The Eshima Ohashi Bridge runs over Nakaumi Lake and is the largest rigid-frame bridge in Japan. There was once a drawbridge running over the waterway, but the constant passing through of boats created mass amounts of traffic.

This bridge is tall enough that ships can simply pass under it without disrupting the flow of traffic. While its gradient isn’t all that extreme, photos of the structure make it look as if it reaches high into the sky.

Murinsel – Graz, Austria

Murinsel sitting in the middle of the Mur river in Graz, Austria
The Murinsel, in Austria, features a playground and café. (Photo Credit: Savh / Wikimedia Commons CC0 1.0)

The Murinsel in Graz, Austria was initially built to connect the two banks of the Mur river. The design was created by Vito Acconci, a New York City-based architect in the early 2000s, and features a 74-meter circular area shaped like a seashell.

The enclosed space in the middle of the bridge features with a café and even a playground. As a result, many of those who cross it choose to hang out for a while.

Tientsin Eye & Yongle Bridge – Tianjin, China

View of the Tientsin Eye and Yongle Bridge over the Hai River in Tianjin, China
China’s Tientsin Eye, better known as the “Tianjin Eye,” is one of the tallest ferris wheels in the world. (Photo Credit: Prisma Bildagentur / Universal Images Group / Getty Images)

Construction on the Tientsin Eye began in 2007. The massive ferris wheel stands over the Yongle Bridge, which spans the Hai River in Tianjin, China. It’s a popular tourist attraction due to its beauty and size.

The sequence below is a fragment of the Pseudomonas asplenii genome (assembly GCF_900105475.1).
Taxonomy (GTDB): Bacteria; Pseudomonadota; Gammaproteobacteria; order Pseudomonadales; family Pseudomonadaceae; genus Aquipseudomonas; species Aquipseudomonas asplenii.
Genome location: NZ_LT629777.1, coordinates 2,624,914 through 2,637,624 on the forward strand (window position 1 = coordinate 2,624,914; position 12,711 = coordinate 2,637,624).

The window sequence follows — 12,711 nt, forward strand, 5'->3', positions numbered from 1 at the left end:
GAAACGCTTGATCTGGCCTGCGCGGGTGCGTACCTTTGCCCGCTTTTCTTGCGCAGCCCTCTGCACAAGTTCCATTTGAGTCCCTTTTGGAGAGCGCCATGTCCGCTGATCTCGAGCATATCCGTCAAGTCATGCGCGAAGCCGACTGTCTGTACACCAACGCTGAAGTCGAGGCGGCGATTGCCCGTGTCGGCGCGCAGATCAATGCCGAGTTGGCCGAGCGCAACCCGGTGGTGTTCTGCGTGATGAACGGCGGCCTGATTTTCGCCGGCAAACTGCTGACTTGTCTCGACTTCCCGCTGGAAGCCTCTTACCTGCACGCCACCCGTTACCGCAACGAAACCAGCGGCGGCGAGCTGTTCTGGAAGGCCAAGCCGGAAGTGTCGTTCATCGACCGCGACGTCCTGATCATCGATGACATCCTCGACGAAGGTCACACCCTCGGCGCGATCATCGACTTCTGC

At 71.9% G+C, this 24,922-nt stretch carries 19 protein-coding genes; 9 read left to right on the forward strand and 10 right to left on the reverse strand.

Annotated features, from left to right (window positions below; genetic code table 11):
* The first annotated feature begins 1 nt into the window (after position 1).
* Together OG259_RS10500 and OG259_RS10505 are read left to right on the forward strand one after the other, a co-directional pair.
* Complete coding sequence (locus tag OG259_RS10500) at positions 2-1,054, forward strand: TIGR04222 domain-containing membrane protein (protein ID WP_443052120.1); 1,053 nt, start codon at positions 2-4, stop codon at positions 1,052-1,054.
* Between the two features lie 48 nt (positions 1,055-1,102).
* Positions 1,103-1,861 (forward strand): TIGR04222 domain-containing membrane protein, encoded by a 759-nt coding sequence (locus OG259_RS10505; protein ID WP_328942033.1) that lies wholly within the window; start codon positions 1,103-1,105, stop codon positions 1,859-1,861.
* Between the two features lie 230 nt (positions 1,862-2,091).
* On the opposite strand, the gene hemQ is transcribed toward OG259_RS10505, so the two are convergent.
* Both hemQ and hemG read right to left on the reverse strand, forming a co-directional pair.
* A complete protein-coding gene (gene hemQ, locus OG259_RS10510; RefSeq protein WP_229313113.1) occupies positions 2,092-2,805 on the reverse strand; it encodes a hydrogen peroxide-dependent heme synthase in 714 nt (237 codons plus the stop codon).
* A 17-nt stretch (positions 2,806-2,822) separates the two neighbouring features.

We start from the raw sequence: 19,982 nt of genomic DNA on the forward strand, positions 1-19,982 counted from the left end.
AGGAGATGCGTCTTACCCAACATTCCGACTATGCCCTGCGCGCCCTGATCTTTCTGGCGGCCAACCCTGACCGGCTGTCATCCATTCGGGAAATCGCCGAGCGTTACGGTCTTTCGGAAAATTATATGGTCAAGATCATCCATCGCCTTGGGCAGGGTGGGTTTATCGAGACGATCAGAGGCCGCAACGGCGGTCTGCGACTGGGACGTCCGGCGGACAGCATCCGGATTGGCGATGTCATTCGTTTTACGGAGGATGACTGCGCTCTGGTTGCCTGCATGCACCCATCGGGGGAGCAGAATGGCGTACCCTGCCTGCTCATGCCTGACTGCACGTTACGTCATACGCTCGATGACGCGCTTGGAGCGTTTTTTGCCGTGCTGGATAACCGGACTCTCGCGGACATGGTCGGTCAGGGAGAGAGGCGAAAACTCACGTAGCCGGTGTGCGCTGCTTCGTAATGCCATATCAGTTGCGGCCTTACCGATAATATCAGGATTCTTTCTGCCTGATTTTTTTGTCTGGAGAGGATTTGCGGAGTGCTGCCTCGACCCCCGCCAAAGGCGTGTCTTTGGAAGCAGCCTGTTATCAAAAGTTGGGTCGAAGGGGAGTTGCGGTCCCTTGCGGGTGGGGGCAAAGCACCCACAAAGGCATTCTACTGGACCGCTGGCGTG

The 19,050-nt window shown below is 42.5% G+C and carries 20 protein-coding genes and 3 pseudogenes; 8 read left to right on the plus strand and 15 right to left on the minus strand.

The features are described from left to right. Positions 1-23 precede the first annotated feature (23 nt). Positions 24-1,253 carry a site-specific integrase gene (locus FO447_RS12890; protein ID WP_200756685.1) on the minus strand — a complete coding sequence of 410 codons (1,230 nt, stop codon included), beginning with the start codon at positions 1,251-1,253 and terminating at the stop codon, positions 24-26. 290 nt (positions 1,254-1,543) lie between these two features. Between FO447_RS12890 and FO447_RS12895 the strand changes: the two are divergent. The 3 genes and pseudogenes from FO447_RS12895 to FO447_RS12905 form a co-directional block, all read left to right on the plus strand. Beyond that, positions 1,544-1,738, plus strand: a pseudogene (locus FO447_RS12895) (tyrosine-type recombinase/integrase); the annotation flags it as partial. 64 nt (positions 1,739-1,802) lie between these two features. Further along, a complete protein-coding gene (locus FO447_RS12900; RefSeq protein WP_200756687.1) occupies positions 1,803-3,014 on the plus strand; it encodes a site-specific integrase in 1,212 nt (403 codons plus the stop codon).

Better known as the “Tianjin Eye,” the attraction is the fourth tallest ferris wheel in the world, coming in behind the London Eye, the Singapore Flyer and the Star of Nanchang. It features 48 passenger capsules, each capable of holding eight people during the 30-minute ride.

Dragon Bridge – Da Nang, Vietnam

View of the Dragon Bridge spanning across the River Hàn in Da Nang, Vietnam
The Dragon Bridge in Da Nang breathes fire on weekends. (Photo Credit: Bùi Thụy Đào Nguyên / Wikimedia Commons CC BY-SA 3.0)

Dragons are a very important mythical creature in Asia, and Da Nang, Vietnam decided to incorporate one into an important city bridge. The unique structure connects the airport to the city’s center and opened in 2013 on the 38th anniversary of the liberation of Da Nang during the Vietnam War.

The dragon sculpted into the span doesn’t just look cool. At night, the bridge features led lights, while on weekends the sculpture breathes fire and water. Those wishing to capture the breathtaking scene should situate themselves near the structure at 9:00 PM local time.

The Elastic Perspective – Barendrecht, Netherlands

View of The Elastic Perspective in Barendrecht, Netherlands
The Elastic Perspective, based on the Möbius strip, is a bridge to nowhere. (Photo Credit: jpmm / Flickr CC BY-NC-ND 2.0)

The Elastic Perspective is unlike any of the other bridges on this list for one specific reason: it doesn’t go anywhere. The span, located in Barendrecht, Netherlands, doesn’t connect one point to another – it’s positioned in the middle of nowhere.

More from us: Tips for Making the Most Out of Traveling Solo

The Elastic Perspective is an art project based on the Möbius strip, a unique geometric shape. Depending on where you stand and from what angle you’re looking at it, the structure looks completely different.